For the first time since fiscal year 2008-09, California students will see increases instead of decreases in school, college and university funding.
“We have more work ahead of us before California classrooms are made whole, but the governor’s budget plan offers a substantial down payment on what our students are owed and what the voters wanted to make right by approving Proposition 30,” said Sen. Marty Block during a town hall meeting at University City High School recently.
Of the governor’s nearly $100 billion allotted for general fund expenditures, the budget proposes more than $50 billion for K-12 education, a 5 percent increase over last year. The most substantial change in the budget proposal for K-12 education is the shift in control of school finances from the state to the local control funding formula.
“The local funding formula will do two things: it will give more money to districts that have a high percentage of low-income students and English-learner students, and San Diego Unified is one of those districts that will benefit,” said Block. “It will also then give each district more flexibility in terms of how to spend the money.”
Under the formula, each district will receive a base grant that varies by grade span. Supplemental grants will be generated for students who are English learners, eligible for free or reduced-price meals or in foster care, and concentration grants will be provided for districts with high concentrations of these special needs.
While San Diego Unified School District (SDUSD) may benefit using the formula because of its high concentration of low-income and English language learner students, California school districts with fewer low-income or special needs will receive less funding.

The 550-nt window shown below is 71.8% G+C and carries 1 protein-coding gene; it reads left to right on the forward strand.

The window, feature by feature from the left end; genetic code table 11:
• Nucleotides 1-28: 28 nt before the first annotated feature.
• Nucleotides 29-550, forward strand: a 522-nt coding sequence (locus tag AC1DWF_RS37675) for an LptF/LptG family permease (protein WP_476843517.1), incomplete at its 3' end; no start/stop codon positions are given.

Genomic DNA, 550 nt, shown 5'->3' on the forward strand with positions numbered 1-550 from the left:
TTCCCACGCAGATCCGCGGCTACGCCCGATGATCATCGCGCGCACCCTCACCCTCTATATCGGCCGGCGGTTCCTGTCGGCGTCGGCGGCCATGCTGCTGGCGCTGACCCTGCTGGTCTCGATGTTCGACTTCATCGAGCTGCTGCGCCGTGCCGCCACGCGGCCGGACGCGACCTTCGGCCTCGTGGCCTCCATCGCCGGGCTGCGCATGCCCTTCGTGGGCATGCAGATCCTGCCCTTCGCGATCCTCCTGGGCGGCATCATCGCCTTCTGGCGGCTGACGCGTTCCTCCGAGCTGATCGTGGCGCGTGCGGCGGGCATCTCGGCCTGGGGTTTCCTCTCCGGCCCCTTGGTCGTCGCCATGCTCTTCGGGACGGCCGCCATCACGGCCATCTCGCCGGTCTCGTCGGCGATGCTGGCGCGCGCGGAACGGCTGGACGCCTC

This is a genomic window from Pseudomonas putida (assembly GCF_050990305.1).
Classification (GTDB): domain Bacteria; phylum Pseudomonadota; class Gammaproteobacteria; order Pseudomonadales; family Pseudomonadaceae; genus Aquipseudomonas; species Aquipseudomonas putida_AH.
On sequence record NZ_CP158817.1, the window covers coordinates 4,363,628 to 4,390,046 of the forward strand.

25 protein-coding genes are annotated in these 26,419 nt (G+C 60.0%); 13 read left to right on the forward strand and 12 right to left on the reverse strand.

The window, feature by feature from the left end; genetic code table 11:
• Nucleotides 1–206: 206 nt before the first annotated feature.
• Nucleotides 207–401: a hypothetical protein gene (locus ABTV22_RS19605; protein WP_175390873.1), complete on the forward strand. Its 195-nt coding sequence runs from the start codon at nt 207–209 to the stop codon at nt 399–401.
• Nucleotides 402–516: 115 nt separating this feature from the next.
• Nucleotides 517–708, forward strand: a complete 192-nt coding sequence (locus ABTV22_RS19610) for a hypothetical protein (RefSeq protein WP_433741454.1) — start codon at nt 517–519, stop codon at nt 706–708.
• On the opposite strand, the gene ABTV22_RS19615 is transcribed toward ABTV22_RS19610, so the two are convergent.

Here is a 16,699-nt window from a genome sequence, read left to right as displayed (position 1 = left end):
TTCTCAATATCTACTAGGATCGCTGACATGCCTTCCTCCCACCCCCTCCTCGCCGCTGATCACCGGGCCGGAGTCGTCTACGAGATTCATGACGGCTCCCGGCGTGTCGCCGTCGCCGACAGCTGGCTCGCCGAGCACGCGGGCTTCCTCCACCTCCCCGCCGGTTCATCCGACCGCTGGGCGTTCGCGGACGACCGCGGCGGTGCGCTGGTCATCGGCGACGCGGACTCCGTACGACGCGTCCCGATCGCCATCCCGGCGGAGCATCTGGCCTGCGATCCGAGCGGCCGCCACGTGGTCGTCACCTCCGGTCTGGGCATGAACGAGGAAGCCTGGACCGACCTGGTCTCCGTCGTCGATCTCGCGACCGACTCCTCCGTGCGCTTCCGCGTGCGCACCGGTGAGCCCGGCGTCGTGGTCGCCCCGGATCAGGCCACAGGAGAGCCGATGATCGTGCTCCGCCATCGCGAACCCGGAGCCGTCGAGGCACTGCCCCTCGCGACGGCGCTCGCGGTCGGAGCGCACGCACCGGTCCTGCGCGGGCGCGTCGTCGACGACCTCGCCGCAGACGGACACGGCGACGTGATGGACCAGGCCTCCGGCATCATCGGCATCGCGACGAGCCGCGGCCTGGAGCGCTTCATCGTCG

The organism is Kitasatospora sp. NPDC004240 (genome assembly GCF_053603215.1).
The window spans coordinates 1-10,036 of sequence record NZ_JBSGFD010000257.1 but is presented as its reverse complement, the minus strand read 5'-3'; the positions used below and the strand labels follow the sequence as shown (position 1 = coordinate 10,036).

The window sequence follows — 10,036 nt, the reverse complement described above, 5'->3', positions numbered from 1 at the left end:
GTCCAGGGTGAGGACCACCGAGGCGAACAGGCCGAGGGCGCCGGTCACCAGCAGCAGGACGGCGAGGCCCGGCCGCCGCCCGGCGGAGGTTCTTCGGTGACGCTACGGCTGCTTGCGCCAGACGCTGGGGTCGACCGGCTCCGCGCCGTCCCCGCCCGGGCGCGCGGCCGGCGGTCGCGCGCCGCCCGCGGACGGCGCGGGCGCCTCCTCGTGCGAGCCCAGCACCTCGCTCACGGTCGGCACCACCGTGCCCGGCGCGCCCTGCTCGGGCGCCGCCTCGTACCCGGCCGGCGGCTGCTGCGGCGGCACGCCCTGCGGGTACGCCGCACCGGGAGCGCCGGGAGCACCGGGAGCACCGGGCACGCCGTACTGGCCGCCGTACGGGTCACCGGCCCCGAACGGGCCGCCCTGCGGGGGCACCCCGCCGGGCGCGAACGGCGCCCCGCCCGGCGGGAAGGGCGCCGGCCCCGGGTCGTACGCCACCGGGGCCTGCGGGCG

“Our board passed a resolution very strongly in favor of this,” said SDUSD president John Lee Evans at the town hall.
To hold the districts accountable, each California school district, direct-funded charter school and county office of education would be required to establish a local control and accountability plan that aligns with the entity’s annual budget and spending plan. The plans must identify how state funding will be used to improve student achievement, graduation rates, college and career readiness and other conditions.
The long-range goals include finding better ways to test student achievement that go beyond state test scores, establishing a bottom-up approach for district decision-making, making teaching more effective in the classroom, finding ways to better engage parents and ensuring each neighborhood houses a quality school.
As Brown’s budget proposal moves forward, Evans said he will keep a keen eye on the intricacies of the proposal.
“The devil’s in the details, so we’ll watch very closely how that proceeds,” he said.
The deadline for final legislative action on the budget is June 15, and the budget will take effect on July 1.